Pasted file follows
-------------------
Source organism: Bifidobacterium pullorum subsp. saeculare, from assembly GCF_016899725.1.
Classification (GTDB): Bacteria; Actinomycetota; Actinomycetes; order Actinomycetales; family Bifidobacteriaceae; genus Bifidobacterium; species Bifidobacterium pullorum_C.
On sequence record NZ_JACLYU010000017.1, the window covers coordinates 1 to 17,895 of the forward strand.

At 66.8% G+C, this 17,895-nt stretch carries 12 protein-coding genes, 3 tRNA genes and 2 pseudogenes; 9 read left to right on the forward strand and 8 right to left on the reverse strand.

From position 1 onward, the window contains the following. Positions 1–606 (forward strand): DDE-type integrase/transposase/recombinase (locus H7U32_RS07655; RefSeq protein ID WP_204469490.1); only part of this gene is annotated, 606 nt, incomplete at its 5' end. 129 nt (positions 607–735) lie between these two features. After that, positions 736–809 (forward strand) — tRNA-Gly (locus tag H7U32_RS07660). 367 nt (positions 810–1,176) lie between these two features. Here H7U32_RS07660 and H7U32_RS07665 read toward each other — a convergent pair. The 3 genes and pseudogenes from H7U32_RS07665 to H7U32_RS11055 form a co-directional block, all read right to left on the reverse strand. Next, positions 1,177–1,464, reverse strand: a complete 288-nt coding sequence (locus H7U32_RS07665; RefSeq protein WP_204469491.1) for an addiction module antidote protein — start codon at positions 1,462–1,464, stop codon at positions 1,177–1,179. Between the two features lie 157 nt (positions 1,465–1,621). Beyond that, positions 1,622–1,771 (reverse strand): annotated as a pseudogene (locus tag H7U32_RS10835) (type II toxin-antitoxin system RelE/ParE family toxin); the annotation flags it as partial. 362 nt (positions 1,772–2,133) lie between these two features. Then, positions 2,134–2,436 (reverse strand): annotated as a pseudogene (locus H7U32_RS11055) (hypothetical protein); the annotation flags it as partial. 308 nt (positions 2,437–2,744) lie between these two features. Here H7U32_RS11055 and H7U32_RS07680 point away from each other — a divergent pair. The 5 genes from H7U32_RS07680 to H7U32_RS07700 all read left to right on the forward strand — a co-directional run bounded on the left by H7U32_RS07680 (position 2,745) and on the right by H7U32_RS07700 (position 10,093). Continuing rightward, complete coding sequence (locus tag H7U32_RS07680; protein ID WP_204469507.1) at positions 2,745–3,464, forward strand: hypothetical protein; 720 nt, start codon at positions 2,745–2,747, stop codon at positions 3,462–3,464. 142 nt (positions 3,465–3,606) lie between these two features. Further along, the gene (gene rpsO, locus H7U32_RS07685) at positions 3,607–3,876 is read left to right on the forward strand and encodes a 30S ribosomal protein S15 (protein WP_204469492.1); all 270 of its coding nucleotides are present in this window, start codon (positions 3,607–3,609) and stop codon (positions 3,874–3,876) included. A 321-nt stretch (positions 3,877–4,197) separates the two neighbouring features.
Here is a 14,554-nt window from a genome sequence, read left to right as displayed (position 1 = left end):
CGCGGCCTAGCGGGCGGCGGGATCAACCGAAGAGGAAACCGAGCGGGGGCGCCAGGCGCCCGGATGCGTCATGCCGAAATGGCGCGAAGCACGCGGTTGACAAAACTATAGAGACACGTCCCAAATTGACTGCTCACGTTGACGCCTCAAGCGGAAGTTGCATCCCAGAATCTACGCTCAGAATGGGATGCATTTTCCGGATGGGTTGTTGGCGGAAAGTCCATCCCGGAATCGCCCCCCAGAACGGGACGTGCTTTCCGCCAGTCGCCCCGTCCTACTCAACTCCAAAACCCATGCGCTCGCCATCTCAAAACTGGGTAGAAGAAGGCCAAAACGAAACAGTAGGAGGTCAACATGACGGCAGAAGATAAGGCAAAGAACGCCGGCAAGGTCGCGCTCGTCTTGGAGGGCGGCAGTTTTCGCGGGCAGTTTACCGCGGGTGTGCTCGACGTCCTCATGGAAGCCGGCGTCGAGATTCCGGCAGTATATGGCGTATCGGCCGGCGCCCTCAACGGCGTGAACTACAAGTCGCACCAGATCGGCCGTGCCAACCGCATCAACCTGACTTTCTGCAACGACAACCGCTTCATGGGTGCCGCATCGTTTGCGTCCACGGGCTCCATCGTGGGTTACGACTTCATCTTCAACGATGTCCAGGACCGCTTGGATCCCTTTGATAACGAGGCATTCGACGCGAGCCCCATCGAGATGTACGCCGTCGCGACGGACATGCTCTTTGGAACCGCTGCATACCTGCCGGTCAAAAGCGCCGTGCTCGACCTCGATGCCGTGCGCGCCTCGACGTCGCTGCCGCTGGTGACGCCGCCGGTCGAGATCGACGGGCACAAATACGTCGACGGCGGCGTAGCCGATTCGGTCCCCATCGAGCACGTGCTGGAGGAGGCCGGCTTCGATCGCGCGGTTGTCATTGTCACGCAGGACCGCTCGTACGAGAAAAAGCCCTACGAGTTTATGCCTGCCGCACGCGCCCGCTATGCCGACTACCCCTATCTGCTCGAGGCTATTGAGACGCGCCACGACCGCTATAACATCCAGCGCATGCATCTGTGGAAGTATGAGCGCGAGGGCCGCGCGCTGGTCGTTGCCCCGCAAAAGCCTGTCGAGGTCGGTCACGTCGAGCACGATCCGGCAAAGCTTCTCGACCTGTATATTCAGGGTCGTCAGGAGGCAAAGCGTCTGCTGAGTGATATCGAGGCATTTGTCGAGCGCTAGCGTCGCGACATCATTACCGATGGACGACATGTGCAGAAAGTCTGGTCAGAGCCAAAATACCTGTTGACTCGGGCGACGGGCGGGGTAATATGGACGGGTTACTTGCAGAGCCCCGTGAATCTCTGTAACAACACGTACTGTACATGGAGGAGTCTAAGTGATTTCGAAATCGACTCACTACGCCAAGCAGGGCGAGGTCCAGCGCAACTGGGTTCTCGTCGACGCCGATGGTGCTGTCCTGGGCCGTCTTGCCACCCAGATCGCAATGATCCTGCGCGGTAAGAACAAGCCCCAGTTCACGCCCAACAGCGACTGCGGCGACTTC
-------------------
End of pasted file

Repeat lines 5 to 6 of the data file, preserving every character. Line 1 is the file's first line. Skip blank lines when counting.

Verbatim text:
From position 1 onward, the window contains the following. Positions 1–606 (forward strand): DDE-type integrase/transposase/recombinase (locus H7U32_RS07655; RefSeq protein ID WP_204469490.1); only part of this gene is annotated, 606 nt, incomplete at its 5' end. 129 nt (positions 607–735) lie between these two features. After that, positions 736–809 (forward strand) — tRNA-Gly (locus tag H7U32_RS07660). 367 nt (positions 810–1,176) lie between these two features. Here H7U32_RS07660 and H7U32_RS07665 read toward each other — a convergent pair. The 3 genes and pseudogenes from H7U32_RS07665 to H7U32_RS11055 form a co-directional block, all read right to left on the reverse strand. Next, positions 1,177–1,464, reverse strand: a complete 288-nt coding sequence (locus H7U32_RS07665; RefSeq protein WP_204469491.1) for an addiction module antidote protein — start codon at positions 1,462–1,464, stop codon at positions 1,177–1,179. Between the two features lie 157 nt (positions 1,465–1,621). Beyond that, positions 1,622–1,771 (reverse strand): annotated as a pseudogene (locus tag H7U32_RS10835) (type II toxin-antitoxin system RelE/ParE family toxin); the annotation flags it as partial. 362 nt (positions 1,772–2,133) lie between these two features. Then, positions 2,134–2,436 (reverse strand): annotated as a pseudogene (locus H7U32_RS11055) (hypothetical protein); the annotation flags it as partial. 308 nt (positions 2,437–2,744) lie between these two features. Here H7U32_RS11055 and H7U32_RS07680 point away from each other — a divergent pair. The 5 genes from H7U32_RS07680 to H7U32_RS07700 all read left to right on the forward strand — a co-directional run bounded on the left by H7U32_RS07680 (position 2,745) and on the right by H7U32_RS07700 (position 10,093). Continuing rightward, complete coding sequence (locus tag H7U32_RS07680; protein ID WP_204469507.1) at positions 2,745–3,464, forward strand: hypothetical protein; 720 nt, start codon at positions 2,745–2,747, stop codon at positions 3,462–3,464. 142 nt (positions 3,465–3,606) lie between these two features. Further along, the gene (gene rpsO, locus H7U32_RS07685) at positions 3,607–3,876 is read left to right on the forward strand and encodes a 30S ribosomal protein S15 (protein WP_204469492.1); all 270 of its coding nucleotides are present in this window, start codon (positions 3,607–3,609) and stop codon (positions 3,874–3,876) included. A 321-nt stretch (positions 3,877–4,197) separates the two neighbouring features.
Here is a 14,554-nt window from a genome sequence, read left to right as displayed (position 1 = left end):